Cloisters congratulates Jason Galbraith-Marten QC and Sheryn Omeri for winning one of the most important employment cases of our generation, Aslam & Farrar v Uber on behalf of Uber drivers, Yaseen Aslam and James Farrar, who, the Supreme Court has finally and conclusively determined, are workers and not independent contractors. This entitles them to be paid minimum wage and holiday pay, and protects them from detriment for whistleblowing.
The Supreme Court’s decision means that all Uber drivers employed by Uber on the same or similar terms as Messrs Aslam and Farrar are also workers within the meaning of the Employment Rights Act 1996, and therefore must be paid at least minimum wage and holiday pay, and may not be discriminated against or subjected to detriment because they have blown the whistle. It also has implications for everyone engaged in the gig economy.
A copy of the judgment is available here.
A bench of six Supreme Court Justices, today, unanimously dismissed Uber’s appeal against the finding of the London Central Employment Tribunal, made in October 2016, that Uber drivers are workers, within the meaning of that term in s.230 of the Employment Rights Act.
Delivering the judgment of the Court, Lord Leggatt held that there appeared to be no factual basis for Uber’s contention that Uber London acted merely as an agent for drivers when accepting private hire bookings holding instead, that it is difficult to see how Uber’s business could operate without Uber London entering into contracts with drivers (even if only on a per trip basis) under which drivers undertake to provide services to carry out the private hire bookings accepted by Uber London, thereby making them “workers” and Uber their employer.
In a far-reaching judgment Lord Leggatt held that the task of an Employment Tribunal or Court when faced with claims by gig economy workers is not simply to determine whether a purported worker’s contract entitles him or her to minimum wage or holiday pay, but whether he or she falls within the definition of a “worker” so as to qualify for these rights, irrespective of the terms of his or her contract with the gig economy company. In order to determine whether someone falls within the definition the tribunal must consider the purpose of a particular legislative provision. In the case of legislation such as the National Minimum Wage Act, the Working Time Regulations and the Employment Rights Act, their purposes were to protect vulnerable workers from being paid too little, being required to work excessive hours, or being subjected to other forms of unfair treatment (for whistleblowing for example).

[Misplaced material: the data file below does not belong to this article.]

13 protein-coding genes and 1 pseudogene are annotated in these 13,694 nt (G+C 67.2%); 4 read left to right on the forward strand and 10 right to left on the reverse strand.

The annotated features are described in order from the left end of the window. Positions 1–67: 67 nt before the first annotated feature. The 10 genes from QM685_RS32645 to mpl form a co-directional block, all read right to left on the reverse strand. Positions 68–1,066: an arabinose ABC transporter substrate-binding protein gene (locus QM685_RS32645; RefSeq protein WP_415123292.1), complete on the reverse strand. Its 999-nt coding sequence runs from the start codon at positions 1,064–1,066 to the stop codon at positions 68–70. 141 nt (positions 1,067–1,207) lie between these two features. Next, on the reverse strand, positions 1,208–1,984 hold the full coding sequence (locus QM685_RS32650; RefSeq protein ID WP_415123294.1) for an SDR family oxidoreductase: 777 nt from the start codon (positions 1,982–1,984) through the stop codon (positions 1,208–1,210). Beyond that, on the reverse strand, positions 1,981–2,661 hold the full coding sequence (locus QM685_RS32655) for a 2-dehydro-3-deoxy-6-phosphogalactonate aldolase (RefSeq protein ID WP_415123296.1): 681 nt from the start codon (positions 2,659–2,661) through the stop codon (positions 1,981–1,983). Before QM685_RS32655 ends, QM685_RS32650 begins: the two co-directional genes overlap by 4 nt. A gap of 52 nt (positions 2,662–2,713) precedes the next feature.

Once a person is determined to fall within the definition of “worker” no term in a contract can– whether directly or indirectly – deprive him or her of the rights for which he or she qualifies. Lord Leggatt remarked that “to treat the way in which the relationships between Uber, drivers and passengers are characterised by the terms of the Services Agreement as the starting point in classifying the parties’ relationship,… would…be to accord Uber power to determine for itself whether or not the legislation designed to protect workers will apply to its drivers.” This would run contrary to the prohibition on contracting out of the legislation contained in each of the Acts relied on by the Claimant Uber drivers.
In relation to Uber and its drivers specifically, the Supreme Court held that of first and major importance in the determination that drivers fall within the definition of “worker” is that drivers have no say in the remuneration paid to them for their work, which is determined entirely by Uber. Secondly, the contractual terms on which drivers provide their services are dictated by Uber. Thirdly, once a driver is logged on to the Uber app, his or her ability to accept or refuse requests for rides is constrained by Uber. That is, if his or her acceptance falls below a certain level determined by Uber, he or she will be logged off the Uber app and prevented from logging back on for a time. Fourthly, Uber exercises a significant degree of control over the way drivers deliver their services by vetting the type of car they may use, directing them to the location at which they pick up passengers and from there to the passenger’s destination. Uber also uses the driver rating system as an internal tool for managing driver performance and making decisions to terminate the access of certain drivers. Fifthly, Uber restricts the communication between the driver and the passenger to the minimum required for the driver to undertake the trip and Uber takes active steps to prevent drivers from establishing any relationship with passengers which could extend beyond one trip.
Taking these factors together, the Supreme Could held that the transportation service performed by drivers and offered to passengers through the Uber app is very tightly defined and controlled by Uber. It is designed and organised to provide a standardised service from which Uber, rather than individual drivers, obtains the benefit of customer loyalty and goodwill. As a result, it was clear that drivers are “workers.”
This is a significant victory for Uber drivers in the UK and indeed, for all gig economy workers. Jason and Sheryn have acted for Mr Aslam and Mr Farrar since 2017, instructed by Paul Jennings and Rachel Mathieson of Bates Wells solicitors, defending Uber’s appeals before the Employment Appeal Tribunal, the Court of Appeal and finally the Supreme Court.